‘Neither Russia, nor the West would give up Ukraine which is the real prize’
RT:Ukraine's President is confident about a ceasefire - do you think he's right to be?
Samir Dathi: No, not at all. I think we are at the beginning of a potentially new epoch of imperialism. Some people refer to it as the new Cold War where for the first time since the Cold War advanced industrial powers could enter into a “hot” war, a shooting war. It may happen imminently, but I don`t think it will, but I think we are entering an era with that possibility. I don`t think either side are going to willingly give up Ukraine which is the real prize. I sadly don`t think that the West is going to accept a ceasefire because it will entrench the gains that the rebels have made in the east of Ukraine and Yatsenyuk has called a trap. And he is essentially right - Putin is not going to give up the eastern Ukraine and the West will not give up any ground either. I don`t have much faith in this ceasefire.
The NATO summit is taking place in Newport, Wales, from 4 to 5 September, 2014. The Ukrainian crisis is one of the main issues on the agenda. The White House and some European leaders have agreed that Russia should face "increased costs" for its actions, after accusing it of supporting Ukrainian rebels. Russia denied a military involvement in the conflict and said it is an internal issue for Ukraine.
RT:Most of the Western leaders supported the seven-point plan which Putin outlined to stabilize the situation in Ukraine. Do you think it is completely in their interest?
SD: I think it is just trying to manage the crisis in the short-term. The reason Putin has put forward a seven-point plan is because it is in his interest and essentially on the ground he is winning. The rebels have made gains and in Eastern Ukraine as we know peace treaties put into words, the balance of power on the ground, and if you are winning on the ground the peace treaty will reflect that in writing. To the extent that the West have made any concessions, I think they are doing that with their fingers crossed behind their back, this is a long-term struggle.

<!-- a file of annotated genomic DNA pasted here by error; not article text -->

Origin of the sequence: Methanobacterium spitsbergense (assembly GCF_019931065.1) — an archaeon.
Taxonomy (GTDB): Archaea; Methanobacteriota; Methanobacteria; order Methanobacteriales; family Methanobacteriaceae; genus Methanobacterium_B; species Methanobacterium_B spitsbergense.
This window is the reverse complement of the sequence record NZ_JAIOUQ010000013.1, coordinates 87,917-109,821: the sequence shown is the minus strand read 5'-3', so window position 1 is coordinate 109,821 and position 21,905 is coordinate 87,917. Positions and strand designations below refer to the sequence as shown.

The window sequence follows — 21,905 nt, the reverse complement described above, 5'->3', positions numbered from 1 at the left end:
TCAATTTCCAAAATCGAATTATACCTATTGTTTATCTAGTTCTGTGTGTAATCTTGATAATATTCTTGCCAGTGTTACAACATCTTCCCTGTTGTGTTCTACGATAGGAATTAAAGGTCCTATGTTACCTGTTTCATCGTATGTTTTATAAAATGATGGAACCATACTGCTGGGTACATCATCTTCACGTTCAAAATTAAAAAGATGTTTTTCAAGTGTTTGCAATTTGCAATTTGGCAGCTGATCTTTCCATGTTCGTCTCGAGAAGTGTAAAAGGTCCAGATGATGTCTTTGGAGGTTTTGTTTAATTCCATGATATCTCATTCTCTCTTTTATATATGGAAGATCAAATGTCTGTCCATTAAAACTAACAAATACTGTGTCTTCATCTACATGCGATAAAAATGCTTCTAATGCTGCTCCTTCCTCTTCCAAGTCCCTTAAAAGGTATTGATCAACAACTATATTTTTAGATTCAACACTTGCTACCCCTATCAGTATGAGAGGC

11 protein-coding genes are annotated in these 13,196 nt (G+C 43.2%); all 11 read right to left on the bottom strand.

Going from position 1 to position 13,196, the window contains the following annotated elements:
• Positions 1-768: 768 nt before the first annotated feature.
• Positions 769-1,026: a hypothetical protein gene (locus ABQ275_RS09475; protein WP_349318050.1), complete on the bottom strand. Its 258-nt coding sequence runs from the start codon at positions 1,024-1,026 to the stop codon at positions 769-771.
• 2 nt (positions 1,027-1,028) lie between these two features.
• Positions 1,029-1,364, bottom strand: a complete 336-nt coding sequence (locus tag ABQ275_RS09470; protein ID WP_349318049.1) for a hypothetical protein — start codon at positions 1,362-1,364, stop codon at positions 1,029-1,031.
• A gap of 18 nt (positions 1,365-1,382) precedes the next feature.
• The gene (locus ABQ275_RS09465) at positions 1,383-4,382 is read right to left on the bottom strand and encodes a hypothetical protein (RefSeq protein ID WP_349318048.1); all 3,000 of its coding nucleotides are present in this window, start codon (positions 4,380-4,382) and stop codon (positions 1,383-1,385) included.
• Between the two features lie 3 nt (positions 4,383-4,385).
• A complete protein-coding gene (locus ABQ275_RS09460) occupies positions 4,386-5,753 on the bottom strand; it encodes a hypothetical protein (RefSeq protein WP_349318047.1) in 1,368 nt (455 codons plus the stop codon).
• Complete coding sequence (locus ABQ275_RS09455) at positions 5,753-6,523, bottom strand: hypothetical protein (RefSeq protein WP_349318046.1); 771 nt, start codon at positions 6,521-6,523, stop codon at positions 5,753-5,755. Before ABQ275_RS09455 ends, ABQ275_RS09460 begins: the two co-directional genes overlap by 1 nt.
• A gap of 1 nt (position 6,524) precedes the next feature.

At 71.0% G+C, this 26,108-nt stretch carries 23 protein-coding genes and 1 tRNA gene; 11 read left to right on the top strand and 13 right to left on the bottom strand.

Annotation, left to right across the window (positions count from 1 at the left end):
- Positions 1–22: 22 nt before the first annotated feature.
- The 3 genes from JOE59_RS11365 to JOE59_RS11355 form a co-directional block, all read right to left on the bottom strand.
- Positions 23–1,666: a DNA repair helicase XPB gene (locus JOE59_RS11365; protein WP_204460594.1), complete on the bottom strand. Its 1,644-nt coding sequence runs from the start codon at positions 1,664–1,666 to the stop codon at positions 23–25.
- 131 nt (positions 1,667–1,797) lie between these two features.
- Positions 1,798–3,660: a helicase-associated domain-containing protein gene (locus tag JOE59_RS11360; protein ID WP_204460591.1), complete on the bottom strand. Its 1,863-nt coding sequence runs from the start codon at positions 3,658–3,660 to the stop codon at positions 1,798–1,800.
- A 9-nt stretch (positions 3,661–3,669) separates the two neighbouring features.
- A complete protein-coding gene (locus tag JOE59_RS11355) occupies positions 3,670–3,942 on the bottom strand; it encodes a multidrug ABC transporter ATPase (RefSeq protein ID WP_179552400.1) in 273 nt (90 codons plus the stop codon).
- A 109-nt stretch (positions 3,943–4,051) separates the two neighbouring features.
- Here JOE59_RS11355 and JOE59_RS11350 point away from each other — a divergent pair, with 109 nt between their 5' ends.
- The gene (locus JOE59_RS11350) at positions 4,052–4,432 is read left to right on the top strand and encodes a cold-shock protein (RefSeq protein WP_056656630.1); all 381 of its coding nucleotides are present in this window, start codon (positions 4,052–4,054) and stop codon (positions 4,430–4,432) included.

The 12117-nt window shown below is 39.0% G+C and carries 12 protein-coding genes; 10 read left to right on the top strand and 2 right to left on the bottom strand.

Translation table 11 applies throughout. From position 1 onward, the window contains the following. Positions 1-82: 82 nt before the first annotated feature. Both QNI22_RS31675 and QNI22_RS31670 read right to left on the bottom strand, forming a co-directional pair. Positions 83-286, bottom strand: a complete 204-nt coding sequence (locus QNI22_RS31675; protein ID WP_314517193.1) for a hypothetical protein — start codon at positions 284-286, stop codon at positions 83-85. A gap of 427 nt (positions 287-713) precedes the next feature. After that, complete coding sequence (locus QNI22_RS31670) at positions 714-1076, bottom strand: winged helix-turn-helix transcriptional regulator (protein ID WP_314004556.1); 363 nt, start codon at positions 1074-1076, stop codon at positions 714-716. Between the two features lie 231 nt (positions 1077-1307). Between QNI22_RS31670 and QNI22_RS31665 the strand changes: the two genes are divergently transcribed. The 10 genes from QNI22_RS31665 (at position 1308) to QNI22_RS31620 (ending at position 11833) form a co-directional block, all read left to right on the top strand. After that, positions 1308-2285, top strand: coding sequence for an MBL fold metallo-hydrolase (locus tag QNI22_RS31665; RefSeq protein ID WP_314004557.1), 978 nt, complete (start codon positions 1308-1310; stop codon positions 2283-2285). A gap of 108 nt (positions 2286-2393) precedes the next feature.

RT:NATO's chief has once again slammed Moscow for allegedly putting boots on the ground in Ukraine - how long can this kind of rhetoric be maintained in the absence of any credible evidence?
SD: To the extent what the West is saying because, for example, I think it is a complete farce; there is no huge evidence that Putin has invaded Ukraine. That is a complete fabrication. The shelling of Donbass would have been stopped by now and Putin forces would probably be in Kiev by now. So I do not think Putin is engaged anywhere near to the extent to which the West is suggesting. But I have no doubt that Putin is influencing things on the ground that he is in communication with rebels on the ground. And as I said I do not think there is going to be any imminent overt “hot” war but I think we are at the beginning of an epoch where at some point in future there could be.
The statements, views and opinions expressed in this column are solely those of the author and do not necessarily represent those of RT.